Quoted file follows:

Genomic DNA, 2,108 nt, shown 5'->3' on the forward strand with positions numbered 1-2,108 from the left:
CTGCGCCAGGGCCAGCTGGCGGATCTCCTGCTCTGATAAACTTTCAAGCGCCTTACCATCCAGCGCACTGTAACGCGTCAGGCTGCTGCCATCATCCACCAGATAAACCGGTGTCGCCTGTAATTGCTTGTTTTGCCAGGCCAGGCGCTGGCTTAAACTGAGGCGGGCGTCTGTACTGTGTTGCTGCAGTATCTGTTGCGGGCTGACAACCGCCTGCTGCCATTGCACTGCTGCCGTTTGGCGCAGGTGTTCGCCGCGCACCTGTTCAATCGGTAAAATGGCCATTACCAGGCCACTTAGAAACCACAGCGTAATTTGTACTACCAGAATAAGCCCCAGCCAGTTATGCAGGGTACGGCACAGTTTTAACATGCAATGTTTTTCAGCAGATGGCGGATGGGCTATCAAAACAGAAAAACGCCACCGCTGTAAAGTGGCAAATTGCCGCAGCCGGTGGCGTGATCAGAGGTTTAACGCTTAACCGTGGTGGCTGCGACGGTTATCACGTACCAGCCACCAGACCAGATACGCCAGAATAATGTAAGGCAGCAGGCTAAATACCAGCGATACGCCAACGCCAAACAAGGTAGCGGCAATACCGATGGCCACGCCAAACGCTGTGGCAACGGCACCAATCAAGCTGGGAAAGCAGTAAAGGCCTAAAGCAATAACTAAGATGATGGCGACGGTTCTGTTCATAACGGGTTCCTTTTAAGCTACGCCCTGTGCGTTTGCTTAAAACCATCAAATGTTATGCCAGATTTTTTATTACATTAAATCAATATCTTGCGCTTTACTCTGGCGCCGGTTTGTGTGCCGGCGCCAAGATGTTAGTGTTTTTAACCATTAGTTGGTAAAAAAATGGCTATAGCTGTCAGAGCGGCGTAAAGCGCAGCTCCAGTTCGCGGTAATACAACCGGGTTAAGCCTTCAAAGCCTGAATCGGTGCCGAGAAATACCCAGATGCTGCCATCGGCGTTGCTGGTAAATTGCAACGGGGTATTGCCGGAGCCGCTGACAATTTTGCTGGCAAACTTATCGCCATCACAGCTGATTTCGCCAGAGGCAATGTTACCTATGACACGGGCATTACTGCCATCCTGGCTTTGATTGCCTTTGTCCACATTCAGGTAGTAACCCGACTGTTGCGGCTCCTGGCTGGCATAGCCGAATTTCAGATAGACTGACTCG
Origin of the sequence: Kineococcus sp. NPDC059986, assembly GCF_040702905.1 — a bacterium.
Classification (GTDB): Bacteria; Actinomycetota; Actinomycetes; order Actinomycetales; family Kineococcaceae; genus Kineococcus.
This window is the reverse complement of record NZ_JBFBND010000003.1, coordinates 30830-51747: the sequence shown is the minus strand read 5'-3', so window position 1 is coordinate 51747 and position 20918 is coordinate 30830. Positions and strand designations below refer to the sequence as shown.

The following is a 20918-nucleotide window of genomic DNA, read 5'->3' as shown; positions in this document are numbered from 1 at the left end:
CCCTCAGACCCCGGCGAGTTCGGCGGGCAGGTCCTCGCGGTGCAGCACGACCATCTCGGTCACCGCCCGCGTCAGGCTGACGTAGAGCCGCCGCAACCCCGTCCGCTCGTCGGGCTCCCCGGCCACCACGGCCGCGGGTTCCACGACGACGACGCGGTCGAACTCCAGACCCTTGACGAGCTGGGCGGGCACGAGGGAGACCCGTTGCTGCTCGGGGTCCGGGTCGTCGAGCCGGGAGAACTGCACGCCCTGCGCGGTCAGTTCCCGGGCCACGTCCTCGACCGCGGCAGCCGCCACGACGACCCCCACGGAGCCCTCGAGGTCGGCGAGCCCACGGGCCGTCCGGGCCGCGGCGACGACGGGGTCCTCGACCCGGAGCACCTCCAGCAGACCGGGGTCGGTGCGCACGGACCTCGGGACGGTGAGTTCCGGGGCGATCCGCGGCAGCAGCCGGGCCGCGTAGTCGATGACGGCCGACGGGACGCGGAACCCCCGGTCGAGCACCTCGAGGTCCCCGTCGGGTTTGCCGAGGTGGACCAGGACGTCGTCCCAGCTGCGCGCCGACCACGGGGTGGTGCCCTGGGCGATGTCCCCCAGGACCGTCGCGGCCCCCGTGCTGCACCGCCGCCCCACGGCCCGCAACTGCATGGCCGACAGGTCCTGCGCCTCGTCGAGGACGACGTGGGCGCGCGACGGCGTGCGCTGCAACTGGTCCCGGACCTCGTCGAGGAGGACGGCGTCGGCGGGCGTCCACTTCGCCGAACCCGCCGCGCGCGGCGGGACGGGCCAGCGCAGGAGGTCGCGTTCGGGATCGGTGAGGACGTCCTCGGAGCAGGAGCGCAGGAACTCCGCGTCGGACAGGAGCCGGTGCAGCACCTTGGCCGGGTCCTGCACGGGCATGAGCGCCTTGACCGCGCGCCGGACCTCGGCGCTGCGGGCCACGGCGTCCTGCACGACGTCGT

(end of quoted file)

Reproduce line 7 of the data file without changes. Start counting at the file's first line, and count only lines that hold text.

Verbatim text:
CCCTCAGACCCCGGCGAGTTCGGCGGGCAGGTCCTCGCGGTGCAGCACGACCATCTCGGTCACCGCCCGCGTCAGGCTGACGTAGAGCCGCCGCAACCCCGTCCGCTCGTCGGGCTCCCCGGCCACCACGGCCGCGGGTTCCACGACGACGACGCGGTCGAACTCCAGACCCTTGACGAGCTGGGCGGGCACGAGGGAGACCCGTTGCTGCTCGGGGTCCGGGTCGTCGAGCCGGGAGAACTGCACGCCCTGCGCGGTCAGTTCCCGGGCCACGTCCTCGACCGCGGCAGCCGCCACGACGACCCCCACGGAGCCCTCGAGGTCGGCGAGCCCACGGGCCGTCCGGGCCGCGGCGACGACGGGGTCCTCGACCCGGAGCACCTCCAGCAGACCGGGGTCGGTGCGCACGGACCTCGGGACGGTGAGTTCCGGGGCGATCCGCGGCAGCAGCCGGGCCGCGTAGTCGATGACGGCCGACGGGACGCGGAACCCCCGGTCGAGCACCTCGAGGTCCCCGTCGGGTTTGCCGAGGTGGACCAGGACGTCGTCCCAGCTGCGCGCCGACCACGGGGTGGTGCCCTGGGCGATGTCCCCCAGGACCGTCGCGGCCCCCGTGCTGCACCGCCGCCCCACGGCCCGCAACTGCATGGCCGACAGGTCCTGCGCCTCGTCGAGGACGACGTGGGCGCGCGACGGCGTGCGCTGCAACTGGTCCCGGACCTCGTCGAGGAGGACGGCGTCGGCGGGCGTCCACTTCGCCGAACCCGCCGCGCGCGGCGGGACGGGCCAGCGCAGGAGGTCGCGTTCGGGATCGGTGAGGACGTCCTCGGAGCAGGAGCGCAGGAACTCCGCGTCGGACAGGAGCCGGTGCAGCACCTTGGCCGGGTCCTGCACGGGCATGAGCGCCTTGACCGCGCGCCGGACCTCGGCGCTGCGGGCCACGGCGTCCTGCACGACGTCGT